LA Parents Rally to Save Charter Schools

LA Parents Rally to Save Charter Schools

A California charter school chain threatened by the Los Angeles United School District (LAUSD) with closing may have two of its schools saved in court, as concurrently parents protested in front of a downtown Los Angeles courthouse.

Standing near a crowd of protesters chanting, “Save our school,” near a downtown Los Angeles courthouse, Alfredo Rubalcavna, a principal of the Magnolia Science academies, told KCAL Los Angeles, “People believe that LAUSD did not follow the legal process required of closing down a charter school; we certainly don’t agree with their decision at all, and from a legal standpoint, they did not follow the law.” He said he walked out of court “positive” science academy 7 in Van Nuys and academy 6 in Los Angeles would not be closed and would open on schedule, Aug. 12.

Meanwhile, Los Angeles Superior Court Judge Luis Lavin, who said he would issue a final decision on Friday, commented that it did not seem “right to me or very fair” that the school district employees could close the schools without making public the data that supported their claims of fiscal problems with them. Lavin said, “I certainly think the school board would like to have some oversight. I think it would be an abdication of their duties to simply whole-sale delegate their authority to an investigator or staff.”

The Los Angeles Times reported that LAUSD told the Magnolia Educational and Research Foundation in June that two schools it supported, one in Northridge and one in the Palms area of Los Angeles, would have to be closed because of some financial problems that were found in an audit.

Magnolia denied the charges, and sued the district to keep the schools open. Although the district allows that the schools are doing well academically, Jose Cole-Gutierrez, the district’s charter school division director, wrote a June 27 letter to the foundation stating the audit found the money issues “rise to a level of severity that seriously questions [Magnolia’s] ability to operate the school let alone support itself.”

The audit was executed by an outside firm for the district’s Office of Inspector General, and Cole-Gutierrez said it showed that the foundation was $1.66 million over its budget, and owed $2.8 million to the schools, thus considered insolvent by the federal government. The audit also stated that the Palms academy was insolvent.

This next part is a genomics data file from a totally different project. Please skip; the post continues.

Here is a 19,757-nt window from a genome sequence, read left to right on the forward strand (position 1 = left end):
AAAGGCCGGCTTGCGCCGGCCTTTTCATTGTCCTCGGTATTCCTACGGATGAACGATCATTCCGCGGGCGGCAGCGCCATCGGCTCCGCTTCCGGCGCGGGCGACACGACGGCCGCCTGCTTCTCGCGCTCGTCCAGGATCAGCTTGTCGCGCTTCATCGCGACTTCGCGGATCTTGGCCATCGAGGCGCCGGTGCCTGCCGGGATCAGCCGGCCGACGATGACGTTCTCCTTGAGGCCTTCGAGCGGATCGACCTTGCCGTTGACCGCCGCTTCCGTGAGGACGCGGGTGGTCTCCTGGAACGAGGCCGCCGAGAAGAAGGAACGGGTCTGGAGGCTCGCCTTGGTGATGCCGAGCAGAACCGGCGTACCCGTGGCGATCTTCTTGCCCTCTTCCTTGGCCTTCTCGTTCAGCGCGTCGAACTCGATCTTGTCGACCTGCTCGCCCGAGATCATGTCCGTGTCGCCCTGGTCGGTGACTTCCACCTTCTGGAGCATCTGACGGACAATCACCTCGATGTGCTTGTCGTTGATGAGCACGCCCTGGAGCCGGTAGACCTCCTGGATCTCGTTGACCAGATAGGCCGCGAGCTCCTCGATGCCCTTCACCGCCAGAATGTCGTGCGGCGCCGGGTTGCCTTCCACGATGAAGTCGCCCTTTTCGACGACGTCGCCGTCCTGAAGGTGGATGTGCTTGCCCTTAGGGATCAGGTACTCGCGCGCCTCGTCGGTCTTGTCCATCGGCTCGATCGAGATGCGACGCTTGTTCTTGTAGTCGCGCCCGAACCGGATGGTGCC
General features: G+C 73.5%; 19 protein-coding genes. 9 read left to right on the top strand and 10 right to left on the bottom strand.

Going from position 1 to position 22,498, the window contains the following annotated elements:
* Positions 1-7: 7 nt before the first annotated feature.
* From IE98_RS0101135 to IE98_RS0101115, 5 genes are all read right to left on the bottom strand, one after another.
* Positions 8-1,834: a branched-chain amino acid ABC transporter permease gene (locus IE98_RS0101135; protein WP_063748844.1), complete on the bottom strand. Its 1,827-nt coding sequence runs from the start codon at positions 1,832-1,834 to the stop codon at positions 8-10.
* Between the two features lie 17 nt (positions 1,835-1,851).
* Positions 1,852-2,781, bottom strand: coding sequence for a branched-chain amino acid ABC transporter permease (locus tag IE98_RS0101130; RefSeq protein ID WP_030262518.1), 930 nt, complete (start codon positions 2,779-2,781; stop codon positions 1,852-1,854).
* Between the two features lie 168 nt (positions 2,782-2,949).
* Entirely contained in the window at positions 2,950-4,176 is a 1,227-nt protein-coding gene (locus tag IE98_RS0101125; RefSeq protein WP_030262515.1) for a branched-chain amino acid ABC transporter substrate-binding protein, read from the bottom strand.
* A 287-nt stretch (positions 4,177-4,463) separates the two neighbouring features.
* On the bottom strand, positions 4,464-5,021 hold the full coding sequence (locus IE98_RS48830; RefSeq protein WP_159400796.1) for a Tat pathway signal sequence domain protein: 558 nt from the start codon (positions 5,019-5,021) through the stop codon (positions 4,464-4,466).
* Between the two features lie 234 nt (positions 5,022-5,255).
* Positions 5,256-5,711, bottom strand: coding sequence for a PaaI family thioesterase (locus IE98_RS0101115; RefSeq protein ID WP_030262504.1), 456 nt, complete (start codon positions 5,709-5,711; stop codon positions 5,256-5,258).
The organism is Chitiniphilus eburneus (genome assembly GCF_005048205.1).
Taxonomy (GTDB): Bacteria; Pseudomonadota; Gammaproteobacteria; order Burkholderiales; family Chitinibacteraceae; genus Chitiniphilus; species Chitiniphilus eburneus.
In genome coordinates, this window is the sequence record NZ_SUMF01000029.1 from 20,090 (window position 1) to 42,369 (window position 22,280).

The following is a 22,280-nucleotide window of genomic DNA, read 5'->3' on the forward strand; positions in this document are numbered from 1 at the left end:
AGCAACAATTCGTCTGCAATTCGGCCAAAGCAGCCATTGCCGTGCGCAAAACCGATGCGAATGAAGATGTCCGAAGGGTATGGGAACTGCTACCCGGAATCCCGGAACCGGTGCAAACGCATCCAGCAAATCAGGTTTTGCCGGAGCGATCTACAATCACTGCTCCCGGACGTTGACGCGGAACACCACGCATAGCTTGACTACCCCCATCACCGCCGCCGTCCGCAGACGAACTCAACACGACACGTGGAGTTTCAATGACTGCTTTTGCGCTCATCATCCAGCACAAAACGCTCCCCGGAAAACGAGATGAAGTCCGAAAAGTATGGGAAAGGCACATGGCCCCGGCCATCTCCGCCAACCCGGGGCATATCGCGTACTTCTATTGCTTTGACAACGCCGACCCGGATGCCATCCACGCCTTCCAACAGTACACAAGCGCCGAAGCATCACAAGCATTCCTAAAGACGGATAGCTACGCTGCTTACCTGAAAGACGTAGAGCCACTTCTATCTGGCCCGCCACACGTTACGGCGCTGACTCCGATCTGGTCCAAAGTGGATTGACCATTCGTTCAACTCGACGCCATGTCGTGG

The audit also stated that there was evidence of fiscal mismanagement, abuse of debit cards by the principals, questionable payments made for immigration fees and services, and unnecessary academic and business services farmed out to a related nonprofit organization.

Yet Inspector General Ken Bramlett wrote a June 23 confidential letter to the Board of Education and L.A. schools Supt. John Deasy, in which he argued, according to the LA Times, that “no clear evidence of fraud has been disclosed.” Bramlett said the June 30 deadline for the audit had left “significant open areas of inquiry that still must be pursued … to determine their propriety.” Deasy only asserted that the investigation had applied to all eight Magnolia campuses.

The Magnolia Foundation’s chief executive officer, Mehmet Argin, responded on July 3 that the foundation had $4.8 million in net assets in 2013, and the foundation believed that those assets would ascend to more than $7 million by June 2014. He said the other charges of the audit were false.

The district’s contract attorney, Sue Ann Evans, had told Lavin that school board members gave district employees the authority to close the school if the audit showed any improprieties. But Lavin responded that he wanted to know what Superintendent John Deasy meant when he threatened board members at the March 4 meeting that if there were any improprieties at all, “it should come back for revocation, period.”

The LAUSD will not show the audit to Magnolia, and when asked by the Los Angeles Daily News as a public records act request it also rebuffed the request. Magnolia’s lawyer, Lisa Corr, wanted to know whether the privacy of the audit was a way for the LAUSD to flout public records laws.

The audit had been requested by LAUSD’s charter school division of the school’s Office of the Inspector General. The Inspector General’s office then farmed out the audit to a private firm. Corr stated according to the Daily News, “By using the Office of Inspector General I think you can circumvent the public records requirement.”

Evans responded that the audits are only made available with permission of the Office of Inspector General, adding that there is a “potential” criminal investigation. But the Los Angeles District Attorney’s office said there is no record of a complaint regarding Magnolia.